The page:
Testosterone and dihydrotestosterone concentrations in elephant serum and temporal gland secretions.

L. E. Rasmussen, I. O. Buss, D. L. Hess, M. J. Schmidt

    Research output: Contribution to journalArticle

    64 Scopus citations


    Serum and temporal gland secretions (TGS) were obtained from mature wild African (Loxodonta africana) and captive Asian elephants (Elephas maximus). Samples were obtained from five cows and eight bulls culled for management purposes in Kruger National Park, South Africa, and from four females and two males residing at the Washington Park Zoo, Portland, Oregon. Our purpose was to describe the levels of the androgens, testosterone (T), and dihydrotestosterone (DHT), and to correlate these observations with sex, species and behavioral status. Male-female differences in serum T were pronounced in the Asian species, whereas male and female concentrations overlapped in the African elephant serum. Serum T concentrations in African females were greater than in Asian females. Serum DHT reflected T levels, except that the striking elevation of testosterone in Asian bulls during musth was not paralleled by equal increases in DHT levels. A species difference observed among males was higher serum T levels in nonmusth Asian bulls (1.84-5.35 ng/ml) compared to the levels in African bulls (0.38-0.68 ng/ml), except for one dominant African bull (6.64 ng/ml). This single African value was still considerably lower than the serum T values of the Asian males during musth. These musth values were the highest serum androgen concentrations: T was between 19 and 40 ng/ml (average 26.10 ng/ml). The TSG values of T and DHT were much higher than serum levels except in the Asian female. T/DHT ratios in TGS were more similar than in serum. One dominant African bull had a T TGS value of 78 ng/ml, which was much higher than the rest of the African males or females, but considerably lower than as Asian bull in musth (547 ng/ml). It seems apparent that a change in androgen status as reflected in serum and TGS levels of T and DHT precedes or is concomitant with overt alteration in behavior in the Asian male. The temporal gland appears to actively concentrate androgens in both African males and females, but in the Asian male the gland secretes only during musth when the greatest concentration of both T and DHT were observed. The apparent difference in the degree of temporal gland secretory activity between the two species suggests a more specific communicative function within the Asian male.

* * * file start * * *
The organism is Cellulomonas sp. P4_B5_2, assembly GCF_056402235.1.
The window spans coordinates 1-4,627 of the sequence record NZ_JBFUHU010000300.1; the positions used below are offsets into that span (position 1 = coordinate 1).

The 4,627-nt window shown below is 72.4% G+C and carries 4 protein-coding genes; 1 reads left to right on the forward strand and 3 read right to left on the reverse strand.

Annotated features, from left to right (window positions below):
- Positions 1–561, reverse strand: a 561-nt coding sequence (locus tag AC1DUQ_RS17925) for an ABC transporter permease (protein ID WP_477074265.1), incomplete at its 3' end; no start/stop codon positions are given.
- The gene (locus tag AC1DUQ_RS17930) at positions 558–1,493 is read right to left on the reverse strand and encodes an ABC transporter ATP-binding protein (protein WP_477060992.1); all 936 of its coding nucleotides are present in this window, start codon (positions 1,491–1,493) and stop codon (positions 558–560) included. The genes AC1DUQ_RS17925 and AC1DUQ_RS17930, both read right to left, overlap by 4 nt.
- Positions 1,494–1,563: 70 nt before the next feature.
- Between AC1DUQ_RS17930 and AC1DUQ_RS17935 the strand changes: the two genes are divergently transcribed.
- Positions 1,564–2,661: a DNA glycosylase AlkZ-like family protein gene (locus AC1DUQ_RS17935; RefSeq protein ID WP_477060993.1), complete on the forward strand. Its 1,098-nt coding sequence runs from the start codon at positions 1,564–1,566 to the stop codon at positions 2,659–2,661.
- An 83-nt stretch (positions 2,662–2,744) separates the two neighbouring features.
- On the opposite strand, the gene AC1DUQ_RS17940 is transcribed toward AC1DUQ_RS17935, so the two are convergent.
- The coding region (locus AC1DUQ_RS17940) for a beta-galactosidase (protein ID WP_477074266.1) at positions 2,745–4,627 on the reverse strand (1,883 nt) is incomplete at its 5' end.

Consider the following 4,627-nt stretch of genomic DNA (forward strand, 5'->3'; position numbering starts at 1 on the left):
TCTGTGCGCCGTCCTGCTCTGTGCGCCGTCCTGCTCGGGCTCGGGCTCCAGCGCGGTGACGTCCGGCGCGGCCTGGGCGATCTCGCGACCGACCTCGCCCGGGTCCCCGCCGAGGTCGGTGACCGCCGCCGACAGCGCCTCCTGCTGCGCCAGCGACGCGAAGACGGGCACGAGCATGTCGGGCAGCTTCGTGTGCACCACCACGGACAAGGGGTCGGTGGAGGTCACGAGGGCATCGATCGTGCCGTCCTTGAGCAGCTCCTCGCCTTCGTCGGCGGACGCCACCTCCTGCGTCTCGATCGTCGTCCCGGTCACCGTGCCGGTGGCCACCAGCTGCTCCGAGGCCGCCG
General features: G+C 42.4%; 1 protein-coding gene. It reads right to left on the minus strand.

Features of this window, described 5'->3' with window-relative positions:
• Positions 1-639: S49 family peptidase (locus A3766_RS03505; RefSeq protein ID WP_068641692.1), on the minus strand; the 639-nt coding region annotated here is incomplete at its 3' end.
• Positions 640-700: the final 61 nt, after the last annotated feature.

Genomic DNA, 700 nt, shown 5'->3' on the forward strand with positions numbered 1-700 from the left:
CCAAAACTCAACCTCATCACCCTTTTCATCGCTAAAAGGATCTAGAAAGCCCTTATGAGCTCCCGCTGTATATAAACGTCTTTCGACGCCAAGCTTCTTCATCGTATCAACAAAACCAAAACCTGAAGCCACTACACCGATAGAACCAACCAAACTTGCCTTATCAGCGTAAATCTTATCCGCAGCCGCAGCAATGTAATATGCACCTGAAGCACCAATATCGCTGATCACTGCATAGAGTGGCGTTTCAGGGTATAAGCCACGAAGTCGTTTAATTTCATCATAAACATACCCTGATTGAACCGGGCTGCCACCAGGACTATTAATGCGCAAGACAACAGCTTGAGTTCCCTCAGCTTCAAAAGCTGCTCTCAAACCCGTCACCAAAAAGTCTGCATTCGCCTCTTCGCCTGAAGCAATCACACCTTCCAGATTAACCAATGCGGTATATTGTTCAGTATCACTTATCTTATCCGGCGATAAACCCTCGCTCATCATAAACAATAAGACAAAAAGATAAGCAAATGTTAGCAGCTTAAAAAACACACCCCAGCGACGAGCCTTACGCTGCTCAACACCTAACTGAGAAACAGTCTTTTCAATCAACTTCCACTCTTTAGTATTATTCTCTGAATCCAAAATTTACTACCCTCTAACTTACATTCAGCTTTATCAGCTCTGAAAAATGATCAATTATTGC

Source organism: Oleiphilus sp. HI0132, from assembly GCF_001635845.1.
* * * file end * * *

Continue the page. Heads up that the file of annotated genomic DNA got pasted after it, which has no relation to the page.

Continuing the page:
Original languageEnglish (US)
    Pages (from-to)352-362
    Number of pages11
    JournalBiology of reproduction
    Issue number2
    StatePublished - Mar 1984

    ASJC Scopus subject areas

    • Reproductive Medicine
    • Cell Biology

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